General Prevention Tips

General Prevention Tips

Common household currents and voltages are capable of causing severe injury or death. It is important that electrical equipment be treated with respect and properly maintained to reduce the chance of physical harm or property damage. The following tips can help you recognize potential electrical hazards.

Service Entrance Lines
  • Use caution around above ground service entrance lines. Contact with entrance lines by objects such as ladders or a child’s kite could result in electrocutions.
  • Contact the utility company before digging around underground service entrances.
Fuse and Circuit Breaker Boxes
  • Enclose fuses and circuit breakers in a panel box. Interior wiring should never be visible. Always keep the panel door closed and latched.
  • Keep the area around the electrical panel free of combustible materials.
  • If you notice burn marks, hear buzzing or cracking, or smell burning plastic around or inside the electrical panel, have a qualified electrician check the panel immediately.
  • Keep on hand spare fuses of the proper size for the circuit they protect. Over fusing presents a severe fire hazard as circuits can overheat when they carry more current than that for which they were designed.
  • When screw-type fuses require replacement, S-type fuses should be used.
  • If fuses blow or circuit breakers trip frequently, it may be an indication that the circuits are overloaded. Have a qualified electrician inspect the circuit and make the appropriate repairs.
Electrical Cords
  • Extension cords are a temporary, not permanent, wiring solution.
  • Grasp the plug when removing cords from outlets. Pulling or jerking on the cord can damage the wires, presenting both an electric shock and fire hazard.
  • Avoid overheating by using extension cords of the proper size for the load they will carry and by using cords as short as practical.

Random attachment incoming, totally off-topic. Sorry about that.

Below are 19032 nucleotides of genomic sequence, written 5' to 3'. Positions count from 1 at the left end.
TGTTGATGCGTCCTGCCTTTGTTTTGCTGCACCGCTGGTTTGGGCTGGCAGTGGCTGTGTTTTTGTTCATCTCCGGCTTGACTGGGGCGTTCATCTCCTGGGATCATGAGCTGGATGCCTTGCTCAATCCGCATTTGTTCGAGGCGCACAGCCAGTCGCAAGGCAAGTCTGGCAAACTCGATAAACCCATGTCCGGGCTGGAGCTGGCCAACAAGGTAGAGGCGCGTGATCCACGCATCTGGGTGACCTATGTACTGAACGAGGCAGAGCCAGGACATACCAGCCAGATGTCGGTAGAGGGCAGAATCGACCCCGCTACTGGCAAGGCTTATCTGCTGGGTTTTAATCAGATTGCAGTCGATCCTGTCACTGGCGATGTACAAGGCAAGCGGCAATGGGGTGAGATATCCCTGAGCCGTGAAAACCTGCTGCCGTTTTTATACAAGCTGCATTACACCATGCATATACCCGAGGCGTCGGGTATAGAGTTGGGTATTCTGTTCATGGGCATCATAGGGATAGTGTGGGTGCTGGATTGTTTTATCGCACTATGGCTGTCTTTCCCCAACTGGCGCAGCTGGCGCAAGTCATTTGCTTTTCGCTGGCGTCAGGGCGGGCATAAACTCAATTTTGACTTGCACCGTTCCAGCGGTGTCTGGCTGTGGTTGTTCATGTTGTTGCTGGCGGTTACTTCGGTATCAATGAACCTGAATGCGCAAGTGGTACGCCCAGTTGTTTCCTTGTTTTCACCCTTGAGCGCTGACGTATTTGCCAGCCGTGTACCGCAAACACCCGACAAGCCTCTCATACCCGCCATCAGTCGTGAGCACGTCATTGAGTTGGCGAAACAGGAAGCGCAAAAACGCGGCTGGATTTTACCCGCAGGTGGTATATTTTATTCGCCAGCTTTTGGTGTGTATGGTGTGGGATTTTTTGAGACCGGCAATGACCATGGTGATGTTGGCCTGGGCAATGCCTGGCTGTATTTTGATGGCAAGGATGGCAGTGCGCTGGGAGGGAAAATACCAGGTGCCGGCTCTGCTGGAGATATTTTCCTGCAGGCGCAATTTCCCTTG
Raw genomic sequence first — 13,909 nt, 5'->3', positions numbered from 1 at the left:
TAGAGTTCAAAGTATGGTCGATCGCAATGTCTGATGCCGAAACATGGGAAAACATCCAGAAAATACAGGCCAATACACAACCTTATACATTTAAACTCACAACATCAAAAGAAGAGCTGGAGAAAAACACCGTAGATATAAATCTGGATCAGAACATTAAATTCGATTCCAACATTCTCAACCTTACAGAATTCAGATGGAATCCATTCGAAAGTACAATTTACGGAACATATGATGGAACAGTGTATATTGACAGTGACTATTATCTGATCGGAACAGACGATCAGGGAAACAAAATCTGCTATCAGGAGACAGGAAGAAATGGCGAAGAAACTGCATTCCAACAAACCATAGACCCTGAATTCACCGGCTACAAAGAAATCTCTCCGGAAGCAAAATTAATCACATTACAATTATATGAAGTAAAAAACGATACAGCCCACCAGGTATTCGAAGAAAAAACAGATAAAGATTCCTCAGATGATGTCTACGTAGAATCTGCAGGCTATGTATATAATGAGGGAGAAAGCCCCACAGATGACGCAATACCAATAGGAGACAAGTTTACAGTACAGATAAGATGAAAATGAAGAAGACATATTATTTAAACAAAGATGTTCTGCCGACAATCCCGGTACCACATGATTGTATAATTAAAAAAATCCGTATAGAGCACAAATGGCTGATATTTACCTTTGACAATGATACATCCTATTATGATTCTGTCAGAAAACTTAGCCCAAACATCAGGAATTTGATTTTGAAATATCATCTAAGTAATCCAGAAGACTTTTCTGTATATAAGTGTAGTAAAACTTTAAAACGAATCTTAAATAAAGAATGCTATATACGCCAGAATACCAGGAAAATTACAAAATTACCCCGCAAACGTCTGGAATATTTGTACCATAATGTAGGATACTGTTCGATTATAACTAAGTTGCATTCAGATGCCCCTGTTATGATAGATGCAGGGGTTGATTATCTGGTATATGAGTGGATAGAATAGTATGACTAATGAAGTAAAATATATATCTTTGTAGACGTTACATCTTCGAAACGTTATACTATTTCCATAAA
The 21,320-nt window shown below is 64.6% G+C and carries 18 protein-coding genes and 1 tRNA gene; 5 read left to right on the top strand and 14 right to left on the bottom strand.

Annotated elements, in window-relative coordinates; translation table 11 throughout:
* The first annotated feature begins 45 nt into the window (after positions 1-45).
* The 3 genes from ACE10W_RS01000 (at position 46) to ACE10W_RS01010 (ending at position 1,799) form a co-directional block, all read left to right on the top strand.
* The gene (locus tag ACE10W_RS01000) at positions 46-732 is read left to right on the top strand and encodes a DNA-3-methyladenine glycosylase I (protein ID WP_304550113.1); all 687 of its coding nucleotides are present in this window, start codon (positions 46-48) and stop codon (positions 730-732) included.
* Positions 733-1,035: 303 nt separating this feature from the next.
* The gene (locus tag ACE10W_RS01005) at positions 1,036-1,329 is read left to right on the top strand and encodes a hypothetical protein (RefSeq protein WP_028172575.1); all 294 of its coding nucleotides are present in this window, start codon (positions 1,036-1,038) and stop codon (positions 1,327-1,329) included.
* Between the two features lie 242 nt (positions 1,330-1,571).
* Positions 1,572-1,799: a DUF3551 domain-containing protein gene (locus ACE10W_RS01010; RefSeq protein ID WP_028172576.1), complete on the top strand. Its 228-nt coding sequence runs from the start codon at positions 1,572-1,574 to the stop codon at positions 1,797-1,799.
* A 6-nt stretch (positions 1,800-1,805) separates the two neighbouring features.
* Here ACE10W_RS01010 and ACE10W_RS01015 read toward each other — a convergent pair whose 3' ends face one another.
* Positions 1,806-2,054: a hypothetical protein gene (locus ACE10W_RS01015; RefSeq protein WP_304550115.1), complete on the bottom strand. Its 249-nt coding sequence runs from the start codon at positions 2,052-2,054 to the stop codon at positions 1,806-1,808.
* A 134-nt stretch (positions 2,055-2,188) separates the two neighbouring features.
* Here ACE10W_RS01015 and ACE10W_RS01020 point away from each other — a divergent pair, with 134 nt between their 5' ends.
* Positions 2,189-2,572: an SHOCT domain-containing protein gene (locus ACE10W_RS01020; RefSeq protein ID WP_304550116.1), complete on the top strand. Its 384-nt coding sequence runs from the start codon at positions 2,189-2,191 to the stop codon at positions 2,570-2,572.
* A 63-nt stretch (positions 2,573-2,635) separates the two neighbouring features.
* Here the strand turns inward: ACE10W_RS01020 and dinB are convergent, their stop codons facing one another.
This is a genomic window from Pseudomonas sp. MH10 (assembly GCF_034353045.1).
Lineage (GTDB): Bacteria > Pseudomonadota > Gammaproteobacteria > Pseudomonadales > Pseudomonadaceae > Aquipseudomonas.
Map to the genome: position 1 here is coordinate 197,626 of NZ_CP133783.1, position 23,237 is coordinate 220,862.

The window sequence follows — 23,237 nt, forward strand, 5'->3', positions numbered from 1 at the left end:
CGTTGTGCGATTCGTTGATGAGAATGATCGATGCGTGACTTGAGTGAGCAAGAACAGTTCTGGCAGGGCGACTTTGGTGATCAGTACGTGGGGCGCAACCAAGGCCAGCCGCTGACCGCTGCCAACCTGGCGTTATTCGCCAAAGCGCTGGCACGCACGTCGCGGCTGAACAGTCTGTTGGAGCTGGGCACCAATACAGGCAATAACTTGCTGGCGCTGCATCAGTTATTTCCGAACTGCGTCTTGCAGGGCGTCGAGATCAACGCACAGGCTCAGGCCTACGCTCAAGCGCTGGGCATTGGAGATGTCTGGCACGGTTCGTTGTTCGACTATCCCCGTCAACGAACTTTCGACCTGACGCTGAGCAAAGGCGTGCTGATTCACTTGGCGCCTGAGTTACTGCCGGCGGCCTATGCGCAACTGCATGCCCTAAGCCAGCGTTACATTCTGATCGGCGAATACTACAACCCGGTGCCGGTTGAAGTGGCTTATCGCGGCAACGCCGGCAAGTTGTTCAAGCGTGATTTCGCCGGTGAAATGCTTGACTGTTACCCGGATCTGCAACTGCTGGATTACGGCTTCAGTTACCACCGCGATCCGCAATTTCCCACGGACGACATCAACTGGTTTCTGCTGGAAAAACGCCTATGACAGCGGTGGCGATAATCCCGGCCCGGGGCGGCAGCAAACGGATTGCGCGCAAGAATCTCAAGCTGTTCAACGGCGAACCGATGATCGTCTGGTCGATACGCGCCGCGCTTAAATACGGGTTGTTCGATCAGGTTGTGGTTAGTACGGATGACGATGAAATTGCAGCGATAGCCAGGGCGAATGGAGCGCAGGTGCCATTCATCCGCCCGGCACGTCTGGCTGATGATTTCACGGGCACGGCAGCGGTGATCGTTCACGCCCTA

• Regularly check cords for damage and never repair by splicing.
  • Cords should not be placed under rugs or otherwise covered since this may result in overheating or fraying. Rolling or looping cords into a bundle may also cause overheating.
  • Avoid using "octopus plugs" which allow many cords to be plugged into a single receptacle.
Receptacles and Switches
  • Receptacle and switch covers need to be securely fastened. Exposed wiring presents a serious shock hazard.
  • Have a qualified electrician inspect any receptacle or switch that sparks, makes unusual noises, or smells like it is burning.
  • Protect outside receptacles with weatherproof covers and ground fault circuit interrupters (GFCIs).
  • Replace receptacles that will not hold plugs firmly.
  • Where small children are present, install tamper resistant outlets or tamper-resistant outlet covers.
Electrical Appliances and Tools
  • Do not use light bulbs with a higher wattage rating than recommended on the fixture.
  • Keep appliances and their power cords away from any water or dampness.
  • Hire a qualified electrician to replace two prong outlets with three prong GFCI outlets if your appliances have three prong plugs. Never remove the grounding prong on an appliance cord.
  • Keep electric heaters clear of combustible material such as drapes, bedding, furniture, and papers.
  • Unplug any appliance or tool that gives even the slightest shock (i.e., tingling sensation) and have it checked by a qualified electrician or repair person.
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